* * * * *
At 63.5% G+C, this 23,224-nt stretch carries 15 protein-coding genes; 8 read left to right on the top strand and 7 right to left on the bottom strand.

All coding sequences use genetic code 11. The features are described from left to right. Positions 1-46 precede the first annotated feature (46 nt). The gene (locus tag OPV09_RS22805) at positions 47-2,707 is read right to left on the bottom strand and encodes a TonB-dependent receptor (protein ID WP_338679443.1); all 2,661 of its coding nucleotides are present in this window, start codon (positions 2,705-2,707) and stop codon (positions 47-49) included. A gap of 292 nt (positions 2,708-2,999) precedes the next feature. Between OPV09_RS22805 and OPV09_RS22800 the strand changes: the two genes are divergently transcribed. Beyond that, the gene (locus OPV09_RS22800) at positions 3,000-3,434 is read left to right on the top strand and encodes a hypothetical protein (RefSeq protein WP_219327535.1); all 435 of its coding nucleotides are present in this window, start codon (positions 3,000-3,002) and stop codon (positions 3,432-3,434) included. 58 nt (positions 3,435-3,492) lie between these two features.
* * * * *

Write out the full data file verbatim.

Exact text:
At 63.5% G+C, this 23,224-nt stretch carries 15 protein-coding genes; 8 read left to right on the top strand and 7 right to left on the bottom strand.

All coding sequences use genetic code 11. The features are described from left to right. Positions 1-46 precede the first annotated feature (46 nt). The gene (locus tag OPV09_RS22805) at positions 47-2,707 is read right to left on the bottom strand and encodes a TonB-dependent receptor (protein ID WP_338679443.1); all 2,661 of its coding nucleotides are present in this window, start codon (positions 2,705-2,707) and stop codon (positions 47-49) included. A gap of 292 nt (positions 2,708-2,999) precedes the next feature. Between OPV09_RS22805 and OPV09_RS22800 the strand changes: the two genes are divergently transcribed. Beyond that, the gene (locus OPV09_RS22800) at positions 3,000-3,434 is read left to right on the top strand and encodes a hypothetical protein (RefSeq protein WP_219327535.1); all 435 of its coding nucleotides are present in this window, start codon (positions 3,000-3,002) and stop codon (positions 3,432-3,434) included. 58 nt (positions 3,435-3,492) lie between these two features.